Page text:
Imam Alimsultanov

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Imam Alimsultanov
Native name Имам Алимсултанов
Birth name Imam Alimsultanov
Born 1957
Origin Kirghiz Soviet Socialist Republic, Soviet Union
Died November 10, 1996 (1996-11-11) (aged 38-39)
Genres Music of Chechnya, Folk music, Bard (Soviet Union)
Occupation(s) Singer
Instruments Voice, Guitar

Imam Alimsultanov (Chechen: Имам Алимсултанов) (1957 – November 10, 1996) was a popular Chechen bard and folk singer.

Biography[edit]

Imam was born in Kyrgyzstan in 1957 to Chechen parents, who had been relocated as a result of the forced deportations of most Chechens and Ingush to Central Asia on February 23, 1944. He returned to Chechnya and would graduate from a secondary school in the Chechen capital Grozny. Alimsultanov would later graduate from the Polytechnic Institute in Rostov, and work as a land reclamation expert.

Alimsultanov started his musical career in the mid-1980s, where he would pass on music folktales and tales of Chechen heroes with his songs. He also wrote songs to poems written by Umar Yarycheva, Musa Geshaev, and other prominent Chechen poets. Unlike fellow Chechen bard Timur Mucuraev's songs, Imam's music tended to be closer to traditional Chechen music. Some of his most popular songs include "Gazavat", "Dagestan", "Distant Homeland Anthem", and "Chechnya".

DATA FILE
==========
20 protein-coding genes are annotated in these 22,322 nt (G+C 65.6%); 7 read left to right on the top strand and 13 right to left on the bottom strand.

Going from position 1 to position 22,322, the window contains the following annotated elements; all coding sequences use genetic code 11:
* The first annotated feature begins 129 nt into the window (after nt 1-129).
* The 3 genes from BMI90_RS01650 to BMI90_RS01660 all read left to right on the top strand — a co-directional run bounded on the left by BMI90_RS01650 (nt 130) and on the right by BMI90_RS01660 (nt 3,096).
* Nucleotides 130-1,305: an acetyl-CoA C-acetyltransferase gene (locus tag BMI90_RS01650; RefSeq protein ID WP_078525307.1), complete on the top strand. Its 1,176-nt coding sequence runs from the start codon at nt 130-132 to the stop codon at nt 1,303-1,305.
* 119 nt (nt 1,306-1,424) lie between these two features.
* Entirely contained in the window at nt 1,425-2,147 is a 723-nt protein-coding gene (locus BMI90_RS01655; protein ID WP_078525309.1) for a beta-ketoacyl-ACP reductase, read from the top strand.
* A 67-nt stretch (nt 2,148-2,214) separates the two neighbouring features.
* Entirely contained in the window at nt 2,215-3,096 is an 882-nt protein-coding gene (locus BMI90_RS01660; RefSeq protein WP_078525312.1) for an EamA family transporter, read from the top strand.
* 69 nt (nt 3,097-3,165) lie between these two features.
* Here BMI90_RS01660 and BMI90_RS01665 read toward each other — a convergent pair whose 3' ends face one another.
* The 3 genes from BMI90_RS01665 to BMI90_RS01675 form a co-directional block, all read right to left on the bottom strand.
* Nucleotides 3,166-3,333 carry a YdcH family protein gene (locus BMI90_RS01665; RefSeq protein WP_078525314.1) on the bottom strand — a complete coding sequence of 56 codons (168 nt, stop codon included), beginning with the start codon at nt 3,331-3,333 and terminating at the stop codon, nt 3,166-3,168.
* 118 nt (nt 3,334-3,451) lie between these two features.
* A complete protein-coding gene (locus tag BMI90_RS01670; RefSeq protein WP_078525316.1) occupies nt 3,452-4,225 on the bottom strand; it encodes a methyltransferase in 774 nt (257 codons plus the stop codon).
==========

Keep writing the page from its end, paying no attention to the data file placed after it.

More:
With the start of the First Chechen War in December 1994, Alimsultanov spoke to Chechen fighters, and at the request of Chechen President Dzhokar Dudayev, accompanied injured fighters to Turkey. Imam performed extensively in Istanbul, collecting money for injured Chechen fighters.

After returning to Chechnya, as a chief negotiator Alimsultanov helped secured the release of 25 builders from Odessa, Ukraine, who were held hostage. After securing their release, Odessa Mayor Eduard Gurwits opened the Imam Music Hall Theatre, where Imam would be invited to perform five times.

On the night of November 10, 1996, three men in police uniform burst into the Odessa house where Alimsultanov and his artistic team were staying, shooting Imam and two colleagues at close range. All three died, but one witness, who was in the bathroom at the time of the murder, survived. The murder remains unresolved. In one version of the Ukrainian law enforcement, the murder had no political motive; however, an investigation by Chechen special services implicated the Russian FSB for the murder.

Imam Alimsultanov was buried near his hometown of Khasavyurt, Dagestan, and a street in the same city was renamed in his honor.

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